An organization called "Consumer Alert" frequently pops up in news stories about product safety issues. What reporters almost never mention is that Consumer Alert is funded by corporations and that its positions are usually diametrically opposed to the positions taken by independent consumer groups such as Consumers Union. For example, Consumer Alert opposes flame-resistance standards for clothing fabrics issued by the Consumer Product Safety Commission, and defends products such as the diet drug dexfenfluramine (Redux), which was taken off the market because of its association with heart valve damage. In contrast with Consumers Union, which is funded primarily by member subscriptions, Consumer Alert is funded by the industries whose products it defends--companies including Anheuser-Busch, Pfizer Pharmaceuticals, Philip Morris, Allstate Insurance Fund, American Cyanamid, Elanco, Eli Lilly, Exxon, Monsanto, Upjohn, Chemical Manufacturers Association, Ciba-Geigy, the Beer Institute, Coors, and Chevron USA.

                     In late 1993, a group called Mothers Opposing Pollution (MOP) appeared, calling itself "the largest women's environmental group in Australia with thousands of supporters across the country. . . . The group comprises mainly mothers and other women concerned with the welfare and rights of Australian women." MOP's cause: a campaign against plastic milk bottles, centering on the issues of waste disposal, the carcinogenic risks of milk in contact with plastic, and reduction in the quality of milk as a result of exposure to light. "The message to the consumer is never buy milk in plastic containers," said spokesperson Alana Maloney. Membership in MOP was free, which prompted some people to wonder how the group could afford to carry out expensive publicity in support of its cause. Although MOP claimed branches across Australia, Alana Maloney seemed to be its only spokesperson. Searches of basic public records, such as voting rolls, could find no such person. MOP's letterhead listed three addresses in different cities, each of which turned out to be a post office box. Finally, in February 1995, an Australian newspaper discovered that "Mrs. Alana Maloney" was in fact Janet Rundle, who heads a public relations company called J. R. and Associates. Rundle is also a business partner of Trevor Munnery, who owns his own PR firm called Unlimited Public Relations, which works for the Association of Liquidpaperboard Carton Manufacturers (ALC)--the makers of paper milk cartons.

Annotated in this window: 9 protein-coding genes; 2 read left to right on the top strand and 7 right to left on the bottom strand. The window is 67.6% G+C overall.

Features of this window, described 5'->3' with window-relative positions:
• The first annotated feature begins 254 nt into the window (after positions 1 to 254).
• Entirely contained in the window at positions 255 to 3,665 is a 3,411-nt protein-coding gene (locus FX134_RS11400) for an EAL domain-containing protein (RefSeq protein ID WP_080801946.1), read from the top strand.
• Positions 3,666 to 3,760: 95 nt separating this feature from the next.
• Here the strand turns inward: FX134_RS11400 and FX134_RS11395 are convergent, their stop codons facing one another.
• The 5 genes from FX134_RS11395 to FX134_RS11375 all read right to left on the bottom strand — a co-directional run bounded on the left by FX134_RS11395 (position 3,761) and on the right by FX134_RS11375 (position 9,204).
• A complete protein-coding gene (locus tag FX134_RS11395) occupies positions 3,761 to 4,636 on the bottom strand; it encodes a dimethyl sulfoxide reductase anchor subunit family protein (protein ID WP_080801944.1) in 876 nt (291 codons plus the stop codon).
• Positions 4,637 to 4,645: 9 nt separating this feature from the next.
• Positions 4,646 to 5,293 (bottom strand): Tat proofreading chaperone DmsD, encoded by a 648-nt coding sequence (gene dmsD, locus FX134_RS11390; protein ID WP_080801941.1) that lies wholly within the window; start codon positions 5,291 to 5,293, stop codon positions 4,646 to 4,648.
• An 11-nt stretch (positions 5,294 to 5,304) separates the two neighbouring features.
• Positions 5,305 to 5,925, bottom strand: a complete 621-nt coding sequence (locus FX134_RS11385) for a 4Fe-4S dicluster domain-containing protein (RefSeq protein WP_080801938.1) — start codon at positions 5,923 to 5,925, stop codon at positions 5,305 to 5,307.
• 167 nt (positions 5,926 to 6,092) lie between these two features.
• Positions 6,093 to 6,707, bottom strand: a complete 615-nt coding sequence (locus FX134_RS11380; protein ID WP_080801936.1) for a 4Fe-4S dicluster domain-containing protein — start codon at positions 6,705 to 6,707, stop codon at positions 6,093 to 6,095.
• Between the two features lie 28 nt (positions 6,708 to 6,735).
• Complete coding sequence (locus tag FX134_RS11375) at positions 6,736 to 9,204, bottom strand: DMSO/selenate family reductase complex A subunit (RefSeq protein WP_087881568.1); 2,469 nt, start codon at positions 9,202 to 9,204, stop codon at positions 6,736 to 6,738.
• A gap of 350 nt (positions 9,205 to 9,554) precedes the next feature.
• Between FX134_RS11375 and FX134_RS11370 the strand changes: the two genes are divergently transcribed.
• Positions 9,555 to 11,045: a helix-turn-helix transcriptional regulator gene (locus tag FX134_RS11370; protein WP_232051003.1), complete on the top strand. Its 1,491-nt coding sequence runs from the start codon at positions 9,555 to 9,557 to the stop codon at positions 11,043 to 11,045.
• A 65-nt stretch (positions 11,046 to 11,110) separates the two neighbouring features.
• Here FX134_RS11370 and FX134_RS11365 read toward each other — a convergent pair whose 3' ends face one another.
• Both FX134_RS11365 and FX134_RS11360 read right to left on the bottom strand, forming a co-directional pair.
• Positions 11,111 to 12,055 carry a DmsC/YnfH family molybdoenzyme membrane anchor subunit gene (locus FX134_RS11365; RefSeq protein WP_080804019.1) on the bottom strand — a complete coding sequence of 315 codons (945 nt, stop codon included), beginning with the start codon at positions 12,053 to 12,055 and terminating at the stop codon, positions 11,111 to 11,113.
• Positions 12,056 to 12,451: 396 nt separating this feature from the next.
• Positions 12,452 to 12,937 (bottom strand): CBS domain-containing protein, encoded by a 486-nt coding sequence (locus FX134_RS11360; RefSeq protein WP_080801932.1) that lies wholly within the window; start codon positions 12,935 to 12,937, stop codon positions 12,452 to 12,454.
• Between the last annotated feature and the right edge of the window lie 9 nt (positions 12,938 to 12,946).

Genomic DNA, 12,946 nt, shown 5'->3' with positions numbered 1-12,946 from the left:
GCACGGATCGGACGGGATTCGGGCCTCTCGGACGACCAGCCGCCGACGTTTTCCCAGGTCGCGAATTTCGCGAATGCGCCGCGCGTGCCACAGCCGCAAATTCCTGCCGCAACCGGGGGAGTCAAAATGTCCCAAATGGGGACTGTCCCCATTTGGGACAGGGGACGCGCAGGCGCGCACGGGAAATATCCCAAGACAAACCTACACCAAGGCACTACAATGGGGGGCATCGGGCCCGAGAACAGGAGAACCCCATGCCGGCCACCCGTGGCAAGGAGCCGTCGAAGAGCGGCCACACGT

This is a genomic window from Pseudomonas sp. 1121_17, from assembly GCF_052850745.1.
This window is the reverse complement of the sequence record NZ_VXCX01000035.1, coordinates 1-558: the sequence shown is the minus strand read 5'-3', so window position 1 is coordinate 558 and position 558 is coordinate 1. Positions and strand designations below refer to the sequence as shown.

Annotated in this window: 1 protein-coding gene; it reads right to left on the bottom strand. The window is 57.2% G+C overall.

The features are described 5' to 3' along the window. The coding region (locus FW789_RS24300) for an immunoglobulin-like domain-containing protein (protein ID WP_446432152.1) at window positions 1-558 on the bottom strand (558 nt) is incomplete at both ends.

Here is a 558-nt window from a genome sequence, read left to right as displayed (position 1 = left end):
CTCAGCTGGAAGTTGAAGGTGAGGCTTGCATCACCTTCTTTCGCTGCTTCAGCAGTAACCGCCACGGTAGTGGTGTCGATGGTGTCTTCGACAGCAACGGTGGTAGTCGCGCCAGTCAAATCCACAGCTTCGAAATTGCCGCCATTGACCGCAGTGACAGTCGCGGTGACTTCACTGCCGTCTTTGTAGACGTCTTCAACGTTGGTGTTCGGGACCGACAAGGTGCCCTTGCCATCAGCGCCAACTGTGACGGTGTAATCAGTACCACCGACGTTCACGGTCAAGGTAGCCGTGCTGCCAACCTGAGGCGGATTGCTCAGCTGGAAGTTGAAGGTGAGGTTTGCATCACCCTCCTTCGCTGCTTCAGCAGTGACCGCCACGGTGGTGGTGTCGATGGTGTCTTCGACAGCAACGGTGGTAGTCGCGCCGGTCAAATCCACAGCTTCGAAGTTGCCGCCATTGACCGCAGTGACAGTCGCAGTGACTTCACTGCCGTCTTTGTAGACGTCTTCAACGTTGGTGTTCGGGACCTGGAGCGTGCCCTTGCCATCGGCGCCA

This sort of manipulation doesn't necessarily entail outright lies of commission, but it typically entails lies of omission that disguise the identity of the client whose message has been planted in someone else's mouth. The "third party technique" is "impropaganda" because it tends to corrupt journalism, science and the other institutions which it touches. Moreover, using lies of omission rather than commission enables the people who participate in front groups to rationalize that they aren't really doing anything wrong.

The logic of the third party technique implies that when PR firms set out to manufacture news, they often want to keep their clients (and themselves) out of the story. It is always important, therefore, to ask, "Who is funding this? Who is the client behind this message?" If you come across any groups or individuals who look suspicious, do some digging to see if they have any undisclosed industry ties. If it's a scientist, who provides his or her research funding? If it's a citizen's group, who is on their board of directors, when and how were they established, and who funds them? Of course, getting the answers to these questions can sometimes be quite difficult.